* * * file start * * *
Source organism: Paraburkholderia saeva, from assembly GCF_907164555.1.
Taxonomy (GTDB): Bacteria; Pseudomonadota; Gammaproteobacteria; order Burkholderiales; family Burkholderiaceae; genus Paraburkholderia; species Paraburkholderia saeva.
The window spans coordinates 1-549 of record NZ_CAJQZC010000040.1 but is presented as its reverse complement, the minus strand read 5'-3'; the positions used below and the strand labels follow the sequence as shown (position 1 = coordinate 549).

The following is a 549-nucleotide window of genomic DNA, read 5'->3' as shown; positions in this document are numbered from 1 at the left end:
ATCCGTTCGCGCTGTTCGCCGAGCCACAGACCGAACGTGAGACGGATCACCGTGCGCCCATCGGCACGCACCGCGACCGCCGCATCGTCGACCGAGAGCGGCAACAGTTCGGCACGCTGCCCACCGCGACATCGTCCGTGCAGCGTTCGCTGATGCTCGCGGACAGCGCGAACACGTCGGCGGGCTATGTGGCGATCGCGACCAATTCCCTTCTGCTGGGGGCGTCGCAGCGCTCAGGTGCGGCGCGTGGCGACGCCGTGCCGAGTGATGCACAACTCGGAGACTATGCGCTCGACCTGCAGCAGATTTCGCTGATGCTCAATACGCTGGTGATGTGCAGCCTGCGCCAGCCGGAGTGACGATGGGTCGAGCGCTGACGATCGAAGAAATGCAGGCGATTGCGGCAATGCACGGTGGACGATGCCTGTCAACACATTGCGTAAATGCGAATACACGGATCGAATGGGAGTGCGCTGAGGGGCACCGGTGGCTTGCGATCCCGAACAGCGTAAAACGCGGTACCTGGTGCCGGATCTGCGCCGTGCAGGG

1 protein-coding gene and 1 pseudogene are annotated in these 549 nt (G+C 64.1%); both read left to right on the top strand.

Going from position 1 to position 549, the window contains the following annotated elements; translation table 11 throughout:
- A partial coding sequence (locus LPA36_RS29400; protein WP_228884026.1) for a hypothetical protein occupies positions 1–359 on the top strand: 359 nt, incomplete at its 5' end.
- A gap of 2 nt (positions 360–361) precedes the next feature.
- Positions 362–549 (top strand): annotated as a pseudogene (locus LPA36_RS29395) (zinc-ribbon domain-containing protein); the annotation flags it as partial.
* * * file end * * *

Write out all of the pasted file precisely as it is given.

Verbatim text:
Source organism: Paraburkholderia saeva, from assembly GCF_907164555.1.
Taxonomy (GTDB): Bacteria; Pseudomonadota; Gammaproteobacteria; order Burkholderiales; family Burkholderiaceae; genus Paraburkholderia; species Paraburkholderia saeva.
The window spans coordinates 1-549 of record NZ_CAJQZC010000040.1 but is presented as its reverse complement, the minus strand read 5'-3'; the positions used below and the strand labels follow the sequence as shown (position 1 = coordinate 549).

The following is a 549-nucleotide window of genomic DNA, read 5'->3' as shown; positions in this document are numbered from 1 at the left end:
ATCCGTTCGCGCTGTTCGCCGAGCCACAGACCGAACGTGAGACGGATCACCGTGCGCCCATCGGCACGCACCGCGACCGCCGCATCGTCGACCGAGAGCGGCAACAGTTCGGCACGCTGCCCACCGCGACATCGTCCGTGCAGCGTTCGCTGATGCTCGCGGACAGCGCGAACACGTCGGCGGGCTATGTGGCGATCGCGACCAATTCCCTTCTGCTGGGGGCGTCGCAGCGCTCAGGTGCGGCGCGTGGCGACGCCGTGCCGAGTGATGCACAACTCGGAGACTATGCGCTCGACCTGCAGCAGATTTCGCTGATGCTCAATACGCTGGTGATGTGCAGCCTGCGCCAGCCGGAGTGACGATGGGTCGAGCGCTGACGATCGAAGAAATGCAGGCGATTGCGGCAATGCACGGTGGACGATGCCTGTCAACACATTGCGTAAATGCGAATACACGGATCGAATGGGAGTGCGCTGAGGGGCACCGGTGGCTTGCGATCCCGAACAGCGTAAAACGCGGTACCTGGTGCCGGATCTGCGCCGTGCAGGG

1 protein-coding gene and 1 pseudogene are annotated in these 549 nt (G+C 64.1%); both read left to right on the top strand.

Going from position 1 to position 549, the window contains the following annotated elements; translation table 11 throughout:
- A partial coding sequence (locus LPA36_RS29400; protein WP_228884026.1) for a hypothetical protein occupies positions 1–359 on the top strand: 359 nt, incomplete at its 5' end.
- A gap of 2 nt (positions 360–361) precedes the next feature.
- Positions 362–549 (top strand): annotated as a pseudogene (locus LPA36_RS29395) (zinc-ribbon domain-containing protein); the annotation flags it as partial.